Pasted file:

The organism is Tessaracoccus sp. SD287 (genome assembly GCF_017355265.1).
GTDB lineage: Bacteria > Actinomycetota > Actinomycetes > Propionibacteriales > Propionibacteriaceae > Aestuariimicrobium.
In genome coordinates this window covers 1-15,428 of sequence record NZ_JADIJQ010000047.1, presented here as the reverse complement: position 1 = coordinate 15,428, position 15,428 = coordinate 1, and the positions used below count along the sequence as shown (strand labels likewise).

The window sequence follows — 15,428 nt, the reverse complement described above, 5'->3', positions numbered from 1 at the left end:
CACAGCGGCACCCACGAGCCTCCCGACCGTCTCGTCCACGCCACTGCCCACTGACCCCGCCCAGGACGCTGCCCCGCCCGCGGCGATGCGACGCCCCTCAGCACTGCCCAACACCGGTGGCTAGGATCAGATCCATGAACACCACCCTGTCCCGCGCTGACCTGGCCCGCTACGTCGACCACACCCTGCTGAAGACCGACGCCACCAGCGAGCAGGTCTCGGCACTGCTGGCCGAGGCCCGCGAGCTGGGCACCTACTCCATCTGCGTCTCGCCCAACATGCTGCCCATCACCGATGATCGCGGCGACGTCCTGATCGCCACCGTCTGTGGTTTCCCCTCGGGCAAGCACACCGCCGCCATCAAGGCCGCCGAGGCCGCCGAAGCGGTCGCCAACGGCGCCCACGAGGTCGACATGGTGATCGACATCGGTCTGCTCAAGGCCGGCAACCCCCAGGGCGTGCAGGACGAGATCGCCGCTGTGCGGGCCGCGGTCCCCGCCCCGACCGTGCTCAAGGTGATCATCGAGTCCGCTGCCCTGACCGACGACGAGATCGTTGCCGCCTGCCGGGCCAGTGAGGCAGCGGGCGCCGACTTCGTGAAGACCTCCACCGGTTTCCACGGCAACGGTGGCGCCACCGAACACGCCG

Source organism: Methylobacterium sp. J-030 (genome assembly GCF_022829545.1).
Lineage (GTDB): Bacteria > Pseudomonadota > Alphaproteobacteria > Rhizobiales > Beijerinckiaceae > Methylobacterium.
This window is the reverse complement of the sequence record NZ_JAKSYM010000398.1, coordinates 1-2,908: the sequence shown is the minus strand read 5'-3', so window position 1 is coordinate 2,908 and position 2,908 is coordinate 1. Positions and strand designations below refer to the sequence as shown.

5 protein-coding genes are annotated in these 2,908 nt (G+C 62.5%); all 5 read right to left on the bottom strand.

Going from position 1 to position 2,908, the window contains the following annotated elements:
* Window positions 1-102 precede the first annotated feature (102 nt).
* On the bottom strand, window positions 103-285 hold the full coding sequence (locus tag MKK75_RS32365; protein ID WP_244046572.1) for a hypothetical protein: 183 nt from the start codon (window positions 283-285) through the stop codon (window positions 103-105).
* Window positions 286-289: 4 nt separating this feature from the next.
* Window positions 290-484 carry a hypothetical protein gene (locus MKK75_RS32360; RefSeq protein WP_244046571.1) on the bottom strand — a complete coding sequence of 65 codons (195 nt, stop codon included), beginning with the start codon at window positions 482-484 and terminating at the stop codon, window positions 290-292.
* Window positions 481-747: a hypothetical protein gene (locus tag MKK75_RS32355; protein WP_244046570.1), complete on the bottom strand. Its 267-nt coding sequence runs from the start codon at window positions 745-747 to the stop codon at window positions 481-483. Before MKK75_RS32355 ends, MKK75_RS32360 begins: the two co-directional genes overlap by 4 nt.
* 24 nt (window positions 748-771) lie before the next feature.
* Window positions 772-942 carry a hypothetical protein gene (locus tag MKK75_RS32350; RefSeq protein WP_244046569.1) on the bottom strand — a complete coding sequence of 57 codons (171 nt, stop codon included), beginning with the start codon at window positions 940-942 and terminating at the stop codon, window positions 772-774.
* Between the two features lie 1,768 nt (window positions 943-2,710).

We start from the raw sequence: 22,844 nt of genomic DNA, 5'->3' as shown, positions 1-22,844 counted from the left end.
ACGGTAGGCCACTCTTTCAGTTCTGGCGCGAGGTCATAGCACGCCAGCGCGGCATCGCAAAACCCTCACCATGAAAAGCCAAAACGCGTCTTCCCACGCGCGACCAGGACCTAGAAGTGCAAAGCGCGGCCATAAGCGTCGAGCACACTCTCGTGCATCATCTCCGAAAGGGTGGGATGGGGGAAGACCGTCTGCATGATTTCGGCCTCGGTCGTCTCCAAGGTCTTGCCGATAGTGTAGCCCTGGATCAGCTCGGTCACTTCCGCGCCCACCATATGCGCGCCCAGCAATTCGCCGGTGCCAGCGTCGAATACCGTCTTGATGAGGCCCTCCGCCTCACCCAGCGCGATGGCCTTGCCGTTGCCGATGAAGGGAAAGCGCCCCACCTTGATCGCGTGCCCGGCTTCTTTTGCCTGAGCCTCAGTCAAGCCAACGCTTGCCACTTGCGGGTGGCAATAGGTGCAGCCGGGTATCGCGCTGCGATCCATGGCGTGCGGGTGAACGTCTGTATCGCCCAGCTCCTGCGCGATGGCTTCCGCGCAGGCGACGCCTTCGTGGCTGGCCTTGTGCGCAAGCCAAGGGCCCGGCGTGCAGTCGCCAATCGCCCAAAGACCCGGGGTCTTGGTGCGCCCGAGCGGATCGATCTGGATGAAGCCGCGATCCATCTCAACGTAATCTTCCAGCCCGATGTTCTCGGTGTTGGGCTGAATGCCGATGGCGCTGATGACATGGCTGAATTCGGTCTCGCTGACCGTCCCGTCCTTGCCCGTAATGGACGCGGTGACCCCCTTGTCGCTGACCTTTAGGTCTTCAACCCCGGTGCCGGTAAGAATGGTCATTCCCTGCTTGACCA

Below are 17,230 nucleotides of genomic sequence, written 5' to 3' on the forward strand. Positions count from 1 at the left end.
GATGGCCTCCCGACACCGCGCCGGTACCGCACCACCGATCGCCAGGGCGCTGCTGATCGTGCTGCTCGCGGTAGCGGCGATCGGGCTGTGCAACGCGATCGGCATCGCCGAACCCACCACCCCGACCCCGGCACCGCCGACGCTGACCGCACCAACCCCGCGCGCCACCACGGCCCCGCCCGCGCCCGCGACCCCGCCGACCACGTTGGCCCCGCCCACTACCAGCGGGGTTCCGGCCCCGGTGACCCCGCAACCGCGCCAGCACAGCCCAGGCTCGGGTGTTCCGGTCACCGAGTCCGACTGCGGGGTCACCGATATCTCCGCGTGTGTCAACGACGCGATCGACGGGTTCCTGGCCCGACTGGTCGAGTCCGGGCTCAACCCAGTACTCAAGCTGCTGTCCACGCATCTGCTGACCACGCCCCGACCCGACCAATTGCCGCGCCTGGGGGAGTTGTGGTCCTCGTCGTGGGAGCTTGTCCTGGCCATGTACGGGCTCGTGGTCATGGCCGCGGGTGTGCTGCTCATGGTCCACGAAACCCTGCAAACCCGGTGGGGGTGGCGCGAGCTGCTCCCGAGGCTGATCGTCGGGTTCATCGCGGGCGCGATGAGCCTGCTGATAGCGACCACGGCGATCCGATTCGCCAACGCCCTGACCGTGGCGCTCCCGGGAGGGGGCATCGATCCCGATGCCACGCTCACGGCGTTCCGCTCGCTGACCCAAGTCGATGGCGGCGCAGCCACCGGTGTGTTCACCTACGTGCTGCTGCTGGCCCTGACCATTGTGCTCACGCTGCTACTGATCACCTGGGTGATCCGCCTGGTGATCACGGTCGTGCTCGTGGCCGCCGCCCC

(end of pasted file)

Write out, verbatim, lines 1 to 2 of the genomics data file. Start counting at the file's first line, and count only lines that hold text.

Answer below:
The organism is Tessaracoccus sp. SD287 (genome assembly GCF_017355265.1).
GTDB lineage: Bacteria > Actinomycetota > Actinomycetes > Propionibacteriales > Propionibacteriaceae > Aestuariimicrobium.